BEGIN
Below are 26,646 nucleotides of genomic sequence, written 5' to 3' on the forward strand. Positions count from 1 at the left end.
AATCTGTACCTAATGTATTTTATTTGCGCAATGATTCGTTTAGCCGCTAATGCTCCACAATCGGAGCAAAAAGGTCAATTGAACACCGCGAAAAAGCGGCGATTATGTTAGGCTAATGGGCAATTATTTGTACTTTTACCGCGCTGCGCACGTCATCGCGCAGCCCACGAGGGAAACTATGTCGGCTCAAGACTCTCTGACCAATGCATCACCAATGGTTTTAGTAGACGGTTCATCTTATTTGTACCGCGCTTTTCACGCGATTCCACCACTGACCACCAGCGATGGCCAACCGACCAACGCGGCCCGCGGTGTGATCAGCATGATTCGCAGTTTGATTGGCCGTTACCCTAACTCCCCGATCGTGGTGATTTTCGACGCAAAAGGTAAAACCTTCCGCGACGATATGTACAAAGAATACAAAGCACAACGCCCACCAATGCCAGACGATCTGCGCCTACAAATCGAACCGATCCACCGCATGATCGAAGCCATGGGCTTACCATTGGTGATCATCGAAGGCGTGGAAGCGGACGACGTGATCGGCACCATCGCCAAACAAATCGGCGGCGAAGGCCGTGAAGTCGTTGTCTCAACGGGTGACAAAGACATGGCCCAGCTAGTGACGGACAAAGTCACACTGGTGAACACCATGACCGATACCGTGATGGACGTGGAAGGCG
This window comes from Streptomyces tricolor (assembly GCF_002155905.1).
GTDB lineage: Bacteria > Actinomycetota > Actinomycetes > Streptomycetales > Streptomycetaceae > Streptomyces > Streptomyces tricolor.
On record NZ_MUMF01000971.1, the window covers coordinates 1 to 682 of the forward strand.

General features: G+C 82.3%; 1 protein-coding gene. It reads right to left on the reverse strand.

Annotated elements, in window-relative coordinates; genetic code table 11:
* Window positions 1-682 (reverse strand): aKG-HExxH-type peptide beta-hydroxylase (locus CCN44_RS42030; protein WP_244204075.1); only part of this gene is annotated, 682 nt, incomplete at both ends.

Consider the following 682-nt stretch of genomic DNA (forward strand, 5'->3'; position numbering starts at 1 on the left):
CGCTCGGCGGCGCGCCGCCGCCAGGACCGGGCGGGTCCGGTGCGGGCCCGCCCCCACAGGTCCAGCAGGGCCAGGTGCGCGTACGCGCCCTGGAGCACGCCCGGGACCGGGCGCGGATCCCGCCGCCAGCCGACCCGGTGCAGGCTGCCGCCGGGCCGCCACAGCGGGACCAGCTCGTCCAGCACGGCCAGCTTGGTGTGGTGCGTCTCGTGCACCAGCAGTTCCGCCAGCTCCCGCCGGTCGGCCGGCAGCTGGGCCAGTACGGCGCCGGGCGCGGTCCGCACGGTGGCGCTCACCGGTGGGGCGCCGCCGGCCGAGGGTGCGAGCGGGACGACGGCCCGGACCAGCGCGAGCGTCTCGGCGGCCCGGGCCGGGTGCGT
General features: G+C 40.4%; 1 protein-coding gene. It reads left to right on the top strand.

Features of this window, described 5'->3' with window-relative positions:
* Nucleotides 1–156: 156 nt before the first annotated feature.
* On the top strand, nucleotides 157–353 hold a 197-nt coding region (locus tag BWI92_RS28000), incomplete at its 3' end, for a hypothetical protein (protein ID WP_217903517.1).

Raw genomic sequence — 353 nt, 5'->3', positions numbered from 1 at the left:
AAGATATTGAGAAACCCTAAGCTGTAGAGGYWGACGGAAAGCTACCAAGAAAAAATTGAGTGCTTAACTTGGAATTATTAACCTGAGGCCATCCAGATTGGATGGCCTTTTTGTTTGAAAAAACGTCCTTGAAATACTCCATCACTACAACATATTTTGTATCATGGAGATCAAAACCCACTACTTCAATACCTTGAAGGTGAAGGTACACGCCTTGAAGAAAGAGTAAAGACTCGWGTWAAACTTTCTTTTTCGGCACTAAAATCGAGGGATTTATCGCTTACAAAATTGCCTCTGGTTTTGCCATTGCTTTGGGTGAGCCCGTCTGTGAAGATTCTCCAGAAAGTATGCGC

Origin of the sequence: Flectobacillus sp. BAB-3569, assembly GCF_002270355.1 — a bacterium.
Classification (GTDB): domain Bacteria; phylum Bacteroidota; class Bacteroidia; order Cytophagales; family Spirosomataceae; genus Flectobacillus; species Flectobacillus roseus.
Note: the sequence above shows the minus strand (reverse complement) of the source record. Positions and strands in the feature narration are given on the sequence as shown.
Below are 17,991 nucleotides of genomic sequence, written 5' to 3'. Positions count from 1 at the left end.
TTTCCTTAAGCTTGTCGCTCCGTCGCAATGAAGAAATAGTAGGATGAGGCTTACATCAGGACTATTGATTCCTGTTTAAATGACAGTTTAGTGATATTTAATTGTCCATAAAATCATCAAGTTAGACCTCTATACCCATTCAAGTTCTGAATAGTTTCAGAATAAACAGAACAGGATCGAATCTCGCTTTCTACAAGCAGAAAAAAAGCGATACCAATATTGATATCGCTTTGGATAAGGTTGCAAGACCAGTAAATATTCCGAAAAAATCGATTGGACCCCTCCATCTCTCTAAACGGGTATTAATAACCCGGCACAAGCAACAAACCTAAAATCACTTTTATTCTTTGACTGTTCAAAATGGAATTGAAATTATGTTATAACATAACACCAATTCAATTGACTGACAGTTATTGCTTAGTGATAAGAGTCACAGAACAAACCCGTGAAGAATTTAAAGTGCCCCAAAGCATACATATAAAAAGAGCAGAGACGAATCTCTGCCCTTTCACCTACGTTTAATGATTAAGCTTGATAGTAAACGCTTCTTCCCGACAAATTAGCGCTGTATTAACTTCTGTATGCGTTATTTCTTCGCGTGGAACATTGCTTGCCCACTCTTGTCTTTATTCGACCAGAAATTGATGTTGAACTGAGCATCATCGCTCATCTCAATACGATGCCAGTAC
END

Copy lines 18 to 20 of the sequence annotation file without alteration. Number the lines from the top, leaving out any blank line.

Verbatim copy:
Classification (GTDB): domain Bacteria; phylum Bacteroidota; class Bacteroidia; order Cytophagales; family Spirosomataceae; genus Flectobacillus; species Flectobacillus roseus.
Note: the sequence above shows the minus strand (reverse complement) of the source record. Positions and strands in the feature narration are given on the sequence as shown.
Below are 17,991 nucleotides of genomic sequence, written 5' to 3'. Positions count from 1 at the left end.